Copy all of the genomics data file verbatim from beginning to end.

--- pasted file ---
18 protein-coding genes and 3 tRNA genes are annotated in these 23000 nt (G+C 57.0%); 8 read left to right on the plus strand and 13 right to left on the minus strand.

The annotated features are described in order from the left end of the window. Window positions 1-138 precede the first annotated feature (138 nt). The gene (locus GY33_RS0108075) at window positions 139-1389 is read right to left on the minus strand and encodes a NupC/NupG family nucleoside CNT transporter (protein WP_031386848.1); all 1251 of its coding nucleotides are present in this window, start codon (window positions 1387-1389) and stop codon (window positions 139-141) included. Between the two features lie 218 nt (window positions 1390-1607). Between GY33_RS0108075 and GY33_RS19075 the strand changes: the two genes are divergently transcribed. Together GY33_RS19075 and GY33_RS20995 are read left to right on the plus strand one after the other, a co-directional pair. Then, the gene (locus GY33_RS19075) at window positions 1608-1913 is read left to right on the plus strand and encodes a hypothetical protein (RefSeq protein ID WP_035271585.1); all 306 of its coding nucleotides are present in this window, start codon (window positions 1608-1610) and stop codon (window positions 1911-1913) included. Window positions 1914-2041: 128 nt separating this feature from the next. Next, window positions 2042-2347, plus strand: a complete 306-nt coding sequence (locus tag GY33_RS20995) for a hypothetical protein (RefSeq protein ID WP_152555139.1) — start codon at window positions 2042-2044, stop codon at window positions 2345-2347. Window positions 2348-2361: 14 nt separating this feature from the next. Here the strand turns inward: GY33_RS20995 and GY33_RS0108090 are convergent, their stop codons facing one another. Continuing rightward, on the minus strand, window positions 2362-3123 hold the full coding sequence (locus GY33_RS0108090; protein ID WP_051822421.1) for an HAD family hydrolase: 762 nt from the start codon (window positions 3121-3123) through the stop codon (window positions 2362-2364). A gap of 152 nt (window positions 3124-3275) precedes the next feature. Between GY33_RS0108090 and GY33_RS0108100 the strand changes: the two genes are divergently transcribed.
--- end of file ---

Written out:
18 protein-coding genes and 3 tRNA genes are annotated in these 23000 nt (G+C 57.0%); 8 read left to right on the plus strand and 13 right to left on the minus strand.

The annotated features are described in order from the left end of the window. Window positions 1-138 precede the first annotated feature (138 nt). The gene (locus GY33_RS0108075) at window positions 139-1389 is read right to left on the minus strand and encodes a NupC/NupG family nucleoside CNT transporter (protein WP_031386848.1); all 1251 of its coding nucleotides are present in this window, start codon (window positions 1387-1389) and stop codon (window positions 139-141) included. Between the two features lie 218 nt (window positions 1390-1607). Between GY33_RS0108075 and GY33_RS19075 the strand changes: the two genes are divergently transcribed. Together GY33_RS19075 and GY33_RS20995 are read left to right on the plus strand one after the other, a co-directional pair. Then, the gene (locus GY33_RS19075) at window positions 1608-1913 is read left to right on the plus strand and encodes a hypothetical protein (RefSeq protein ID WP_035271585.1); all 306 of its coding nucleotides are present in this window, start codon (window positions 1608-1610) and stop codon (window positions 1911-1913) included. Window positions 1914-2041: 128 nt separating this feature from the next. Next, window positions 2042-2347, plus strand: a complete 306-nt coding sequence (locus tag GY33_RS20995) for a hypothetical protein (RefSeq protein ID WP_152555139.1) — start codon at window positions 2042-2044, stop codon at window positions 2345-2347. Window positions 2348-2361: 14 nt separating this feature from the next. Here the strand turns inward: GY33_RS20995 and GY33_RS0108090 are convergent, their stop codons facing one another. Continuing rightward, on the minus strand, window positions 2362-3123 hold the full coding sequence (locus GY33_RS0108090; protein ID WP_051822421.1) for an HAD family hydrolase: 762 nt from the start codon (window positions 3121-3123) through the stop codon (window positions 2362-2364). A gap of 152 nt (window positions 3124-3275) precedes the next feature. Between GY33_RS0108090 and GY33_RS0108100 the strand changes: the two genes are divergently transcribed.